Subclavian steal syndrome is a wellknown phenomenon where a stenosed subclavian artery leads to neurologic symptoms due to retrograde flow in the vertebral artery. The lesser known coronary subclavian steal syndrome (CSSS) is an under-diagnosed condition affecting coronary artery bypass grafting (CABG) patients who subsequently develop concurrent subclavian artery stenosis, which reverses the blood flow from the left anterior descending artery to the left internal mammary artery, resulting in myocardial ischemia. We report the case of a 68-year-old male with a history of CABG 12 years prior who presented with recurrent angina. Discrepant blood pressure measurements in his upper arms prompted a computed tomography (CT) angiography of the chest, abdomen, and pelvis to rule out dissection. CT showed only a possible proximal left subclavian stenosis. Findings supportive of CSSS on percutaneous angiography led to stenting of the subclavian artery, which in turn, resulted in resolution of the patient’s symptoms. CSSS should be suspected in patients who present with uncontrolled angina post CABG, especially when physical exam shows differential blood pressure measurements in the upper extremities.
Coronary subclavian steal syndrome (CSSS) is defined as myocardial ischemia caused by reversal of blood flow in the internal mammary artery as a result of proximal stenosis in the subclavian artery. It is an uncommon condition after a coronary bypass graft operation. However, studies have shown increasing incidence.1,2 Here we present a patient with CSSS presenting with persistent angina 12 years post coronary artery bypass grafting (CABG).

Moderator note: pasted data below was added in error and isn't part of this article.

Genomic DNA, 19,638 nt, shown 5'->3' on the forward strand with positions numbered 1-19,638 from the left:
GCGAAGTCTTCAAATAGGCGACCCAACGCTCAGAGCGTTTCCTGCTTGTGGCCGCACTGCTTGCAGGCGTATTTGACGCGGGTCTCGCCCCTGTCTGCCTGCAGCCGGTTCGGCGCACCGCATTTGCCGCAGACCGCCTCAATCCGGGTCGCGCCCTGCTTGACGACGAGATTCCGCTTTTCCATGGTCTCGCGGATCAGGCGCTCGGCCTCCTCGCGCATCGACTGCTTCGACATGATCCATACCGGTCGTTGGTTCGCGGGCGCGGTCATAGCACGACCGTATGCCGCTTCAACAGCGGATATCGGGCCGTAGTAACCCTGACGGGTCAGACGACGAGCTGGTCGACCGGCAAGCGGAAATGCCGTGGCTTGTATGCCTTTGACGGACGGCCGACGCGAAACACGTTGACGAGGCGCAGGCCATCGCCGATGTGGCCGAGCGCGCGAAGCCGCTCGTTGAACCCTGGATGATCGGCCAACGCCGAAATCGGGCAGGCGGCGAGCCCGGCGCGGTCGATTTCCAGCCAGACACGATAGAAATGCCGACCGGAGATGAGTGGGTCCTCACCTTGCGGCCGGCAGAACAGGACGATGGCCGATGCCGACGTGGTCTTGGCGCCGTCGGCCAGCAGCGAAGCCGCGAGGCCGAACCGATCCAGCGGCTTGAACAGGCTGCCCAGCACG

A 68-year-old gentleman presented to the emergency room with recurrent, substernal, exertional chest pain that was relieved with rest. His past medical history was significant for hypertension, diabetes, and coronary artery disease (CAD), for which he had undergone CABG with left internal mammary artery (LIMA) to left anterior descending artery (LAD) grafting and LAD stenting 12 years prior. He also had ischemic cardiomyopathy, bilateral renal artery stenosis, and peripheral arterial disease. Notably, on physical exam, there was discrepancy in blood pressure readings of his upper extremities, with 140/80 mmHg on the right, and 80/50 mmHg on the left. Electrocardiogram showed nonspecific ST-segment changes unchanged from prior and cardiac troponin was undetectable. Echocardiogram showed a mildly reduced ejection fraction of 45%, along with mild diastolic dysfunction and mild right ventricle systolic dysfunction. No new wall motion abnormality was seen. Given the blood pressure discrepancy, aortic dissection was considered and a computed tomography angiogram (CTA) of the chest, abdomen and pelvis was obtained. CTA ruled out dissection, but was suggestive of possible proximal left subclavian artery stenosis, a finding that raised the suspicion for CSSS as a cause of the patient’s recurrent angina. The patient underwent coronary and subclavian percutaneous angiography, which revealed patent LAD stents. There was 80% stenosis in the left subclavian artery proximal to the LIMA graft, with a 40 mmHg pressure gradient across the lesion. Retrograde and competitive flow was noted in both the distal LAD and vertebral arteries, confirming CSSS (Figure 1). Subsequent left subclavian lesion dilation and stenting was performed, resulting in brisk flow and resolution of patient’s symptoms (Figure 2).